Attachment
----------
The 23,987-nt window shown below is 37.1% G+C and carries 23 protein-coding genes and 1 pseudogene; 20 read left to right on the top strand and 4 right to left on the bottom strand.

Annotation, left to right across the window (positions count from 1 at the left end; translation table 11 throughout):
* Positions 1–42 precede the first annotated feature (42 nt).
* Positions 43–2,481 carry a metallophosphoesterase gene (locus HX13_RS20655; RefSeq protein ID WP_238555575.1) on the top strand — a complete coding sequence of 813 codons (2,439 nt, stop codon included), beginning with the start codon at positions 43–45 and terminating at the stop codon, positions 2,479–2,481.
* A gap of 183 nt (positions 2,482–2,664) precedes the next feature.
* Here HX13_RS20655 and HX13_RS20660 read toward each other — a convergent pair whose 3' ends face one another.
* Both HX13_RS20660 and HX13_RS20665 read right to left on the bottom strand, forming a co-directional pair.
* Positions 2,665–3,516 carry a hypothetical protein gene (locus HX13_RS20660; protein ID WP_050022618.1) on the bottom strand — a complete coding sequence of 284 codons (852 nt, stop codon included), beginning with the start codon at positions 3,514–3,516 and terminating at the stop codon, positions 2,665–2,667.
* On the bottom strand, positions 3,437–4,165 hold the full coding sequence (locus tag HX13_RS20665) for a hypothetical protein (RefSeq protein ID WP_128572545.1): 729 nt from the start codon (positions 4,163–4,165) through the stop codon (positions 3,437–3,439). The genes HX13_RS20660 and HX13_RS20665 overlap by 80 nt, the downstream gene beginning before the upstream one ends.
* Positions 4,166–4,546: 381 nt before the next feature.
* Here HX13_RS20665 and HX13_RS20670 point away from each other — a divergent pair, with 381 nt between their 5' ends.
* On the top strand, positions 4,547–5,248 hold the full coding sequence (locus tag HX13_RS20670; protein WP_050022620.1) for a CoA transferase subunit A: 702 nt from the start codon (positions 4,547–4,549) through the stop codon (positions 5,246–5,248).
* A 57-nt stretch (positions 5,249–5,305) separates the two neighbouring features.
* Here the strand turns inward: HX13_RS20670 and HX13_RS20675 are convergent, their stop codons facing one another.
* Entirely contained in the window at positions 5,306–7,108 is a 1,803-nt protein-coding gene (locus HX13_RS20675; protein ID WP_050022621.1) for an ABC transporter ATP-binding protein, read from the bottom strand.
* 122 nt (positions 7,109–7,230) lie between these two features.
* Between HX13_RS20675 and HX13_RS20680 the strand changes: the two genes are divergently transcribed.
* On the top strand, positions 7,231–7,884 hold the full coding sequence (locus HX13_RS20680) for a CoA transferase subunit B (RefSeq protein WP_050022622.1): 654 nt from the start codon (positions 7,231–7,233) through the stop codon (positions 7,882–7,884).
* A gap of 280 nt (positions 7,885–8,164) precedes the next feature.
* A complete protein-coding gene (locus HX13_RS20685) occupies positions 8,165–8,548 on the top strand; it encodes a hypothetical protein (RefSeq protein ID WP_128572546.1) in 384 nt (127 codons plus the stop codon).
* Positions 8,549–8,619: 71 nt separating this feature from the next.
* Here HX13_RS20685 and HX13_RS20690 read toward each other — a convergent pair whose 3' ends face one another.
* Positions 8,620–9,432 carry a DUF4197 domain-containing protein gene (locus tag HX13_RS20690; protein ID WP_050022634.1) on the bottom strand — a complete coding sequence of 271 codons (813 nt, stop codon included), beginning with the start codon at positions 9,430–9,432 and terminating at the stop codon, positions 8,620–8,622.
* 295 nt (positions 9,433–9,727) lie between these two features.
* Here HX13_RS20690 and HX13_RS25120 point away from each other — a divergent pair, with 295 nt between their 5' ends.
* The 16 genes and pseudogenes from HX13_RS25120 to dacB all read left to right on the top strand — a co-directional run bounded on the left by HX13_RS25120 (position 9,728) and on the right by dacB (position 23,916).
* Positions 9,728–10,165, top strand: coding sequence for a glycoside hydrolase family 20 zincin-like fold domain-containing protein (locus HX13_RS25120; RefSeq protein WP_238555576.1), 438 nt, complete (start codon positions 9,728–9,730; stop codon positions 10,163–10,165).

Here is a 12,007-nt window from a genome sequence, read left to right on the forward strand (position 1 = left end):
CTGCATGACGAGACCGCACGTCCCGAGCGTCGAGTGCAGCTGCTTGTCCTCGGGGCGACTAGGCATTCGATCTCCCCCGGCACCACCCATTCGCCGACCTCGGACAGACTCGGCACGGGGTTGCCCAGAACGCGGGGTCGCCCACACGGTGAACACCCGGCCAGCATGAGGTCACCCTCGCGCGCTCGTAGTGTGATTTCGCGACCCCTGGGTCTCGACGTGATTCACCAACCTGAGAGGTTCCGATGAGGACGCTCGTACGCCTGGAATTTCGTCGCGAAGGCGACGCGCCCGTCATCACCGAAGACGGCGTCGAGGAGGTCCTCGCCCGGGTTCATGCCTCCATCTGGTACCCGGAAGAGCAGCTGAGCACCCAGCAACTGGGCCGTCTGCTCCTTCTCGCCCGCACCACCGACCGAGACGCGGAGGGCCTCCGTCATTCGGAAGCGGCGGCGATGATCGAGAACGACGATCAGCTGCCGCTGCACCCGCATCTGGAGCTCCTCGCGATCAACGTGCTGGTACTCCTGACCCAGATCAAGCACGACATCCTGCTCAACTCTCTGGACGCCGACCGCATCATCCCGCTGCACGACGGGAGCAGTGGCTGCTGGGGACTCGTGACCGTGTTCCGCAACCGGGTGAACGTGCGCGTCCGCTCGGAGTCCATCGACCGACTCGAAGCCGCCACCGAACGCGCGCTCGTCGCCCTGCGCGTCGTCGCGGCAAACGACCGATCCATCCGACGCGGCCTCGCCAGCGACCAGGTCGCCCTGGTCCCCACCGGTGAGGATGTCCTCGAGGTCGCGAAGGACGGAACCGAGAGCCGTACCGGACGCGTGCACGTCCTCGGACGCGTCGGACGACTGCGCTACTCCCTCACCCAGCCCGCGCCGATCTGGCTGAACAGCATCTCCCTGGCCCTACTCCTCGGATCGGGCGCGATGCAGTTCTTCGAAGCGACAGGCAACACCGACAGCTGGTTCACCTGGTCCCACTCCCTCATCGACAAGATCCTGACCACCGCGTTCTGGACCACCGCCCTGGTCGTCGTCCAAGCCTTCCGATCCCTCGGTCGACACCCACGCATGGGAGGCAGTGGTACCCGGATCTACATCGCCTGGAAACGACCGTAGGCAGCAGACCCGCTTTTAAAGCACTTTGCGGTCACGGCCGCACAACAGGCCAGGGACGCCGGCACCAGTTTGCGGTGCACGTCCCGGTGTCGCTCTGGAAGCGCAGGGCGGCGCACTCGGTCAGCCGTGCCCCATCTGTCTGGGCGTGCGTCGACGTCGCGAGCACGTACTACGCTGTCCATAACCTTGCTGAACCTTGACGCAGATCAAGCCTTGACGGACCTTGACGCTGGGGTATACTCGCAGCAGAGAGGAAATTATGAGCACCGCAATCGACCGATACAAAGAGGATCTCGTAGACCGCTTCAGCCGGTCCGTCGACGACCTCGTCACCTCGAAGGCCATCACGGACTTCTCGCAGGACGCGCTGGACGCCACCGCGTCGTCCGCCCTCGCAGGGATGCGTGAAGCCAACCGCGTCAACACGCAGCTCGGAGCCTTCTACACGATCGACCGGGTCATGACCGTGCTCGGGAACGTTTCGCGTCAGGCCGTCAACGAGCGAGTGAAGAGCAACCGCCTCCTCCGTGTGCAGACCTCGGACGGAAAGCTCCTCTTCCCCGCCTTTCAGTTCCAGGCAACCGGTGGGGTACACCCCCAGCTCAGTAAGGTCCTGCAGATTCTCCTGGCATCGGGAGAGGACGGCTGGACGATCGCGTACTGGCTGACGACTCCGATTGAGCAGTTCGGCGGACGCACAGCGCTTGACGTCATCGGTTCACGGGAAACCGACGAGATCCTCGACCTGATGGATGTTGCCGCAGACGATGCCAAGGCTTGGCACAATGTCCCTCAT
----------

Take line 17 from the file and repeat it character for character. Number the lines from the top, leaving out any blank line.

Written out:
* Between HX13_RS20675 and HX13_RS20680 the strand changes: the two genes are divergently transcribed.